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What the future of beauty & wellness looks like post-Coronavirus

This year has taught many to expect the unexpected…

We know this year has took a massive hit on us all, inclusive of Bricks and Mortar. But, what does this mean for Beauty and Wellness?

Skin care has had a successful year, despite the pandemic.

Given how tactile beauty is, from swatching products at makeup counters to skin on skin touch during a facial, it’s unsurprising that the arrival of Covid 19 threw a spanner in the beautysphere and sent it off in an entirely new direction. Pre-pandemic, at the beginning of 2020, the beauty sector had an estimated global value of £599.5 billion, with the wellness industry coming in at £3.6 trillion, according to Euromonitor. Fast-forward to now and we’re no less interested in beauty and wellness, but our changing needs globally have forced brands, formulators and tech labs to rethink the way they do things to better serve our “new normal”.

A fear of touch and contact combined with the communal surfaces and spaces intrinsic to beauty, fitness and wellness have compounded matters, with global shutdowns of physical locations and experiences pushing brands into the digital realm,

– Foresight Editor, Kathryn Bishop wrote in her Beauty, Health & Wellness Futures 2020 report for The Future Laboratory.

“In an inter-Covid world, beauty, health and wellness companies are putting growth ambitions to one side to focus on being iterative, responsive and in-the-moment with their customers, and to become indispensable in people’s lives,”

– Kathryn adds.

 

Heightening spirits

In the early days of the pandemic, we ditched makeup and focused more on our skin. Sales of foundation and lipstick fell, thanks to the need to wear masks, and searches for “face spa at home” shot up by 297% on Pinterest. Many of us are still wearing less makeup than we used to, but, as an antidote, loud, fun experimental makeup has emerged as a mood-booster for those in need of a pick-me-up.

 

Technology will give us virtual touch

One of the aspects of isolation that people living alone reported struggling with the most was the absence of touch and human interaction. We know how important touch can be for our emotional wellbeing, and while we’re not able to approximate human interaction exactly, haptic technology (which creates the experience of touch through tech) will play an important role in helping us to feel more connected going forward. Already, innovators like Magos have created sensor gloves with HCI (Human Computer Interaction) that can follow our movement.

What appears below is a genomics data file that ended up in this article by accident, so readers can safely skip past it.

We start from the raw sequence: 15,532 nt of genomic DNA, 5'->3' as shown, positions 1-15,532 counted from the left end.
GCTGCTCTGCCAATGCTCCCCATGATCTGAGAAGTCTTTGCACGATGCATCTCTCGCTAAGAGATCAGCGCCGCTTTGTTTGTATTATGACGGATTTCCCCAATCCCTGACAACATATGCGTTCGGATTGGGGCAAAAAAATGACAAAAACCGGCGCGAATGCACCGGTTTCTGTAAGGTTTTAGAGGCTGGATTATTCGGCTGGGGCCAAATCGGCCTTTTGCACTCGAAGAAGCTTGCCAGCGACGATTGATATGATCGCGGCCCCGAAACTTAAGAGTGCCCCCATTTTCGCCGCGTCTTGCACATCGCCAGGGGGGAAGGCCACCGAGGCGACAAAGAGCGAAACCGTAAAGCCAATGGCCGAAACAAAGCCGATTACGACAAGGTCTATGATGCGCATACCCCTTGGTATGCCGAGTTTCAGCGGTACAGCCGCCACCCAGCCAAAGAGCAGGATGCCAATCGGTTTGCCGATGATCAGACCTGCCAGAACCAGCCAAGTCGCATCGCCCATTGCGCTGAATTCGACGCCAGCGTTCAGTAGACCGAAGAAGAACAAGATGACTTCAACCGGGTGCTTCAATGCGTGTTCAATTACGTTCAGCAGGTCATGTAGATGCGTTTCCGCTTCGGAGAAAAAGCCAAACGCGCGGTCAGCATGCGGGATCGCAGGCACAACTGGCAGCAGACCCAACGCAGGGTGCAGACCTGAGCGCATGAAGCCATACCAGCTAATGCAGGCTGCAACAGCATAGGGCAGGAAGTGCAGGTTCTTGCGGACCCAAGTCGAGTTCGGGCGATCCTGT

“When worn, the gloves use finger tracking and haptic feedback to share data directly with a computer or clinician. In future, suits or garments could be developed using similar technology, enabling personal trainers, yoga teachers and physiotherapists to remotely adjust and attend to clients, hands-free,

– explains Kathryn.

 

We can help –

We have worked in Retail POS for many years and with our combined knowledge of retail manufacturing techniques, value engineering, world class design and effective project management – we make sure that your project comes in on time, to budget and you are left with a stunning, innovative outcome. With sustainability and hygiene at the forefront of brands and retailers minds – we place ourselves in the market on developing efficient ways to excel in these areas. 

Contact us with your enquiry, we would love to hear from you.

info@pivotalrm.co.uk

 

 

 

Source – How Coronavirus Has Overhauled Beauty And Wellness Trends | Glamour UK (glamourmagazine.co.uk)

 

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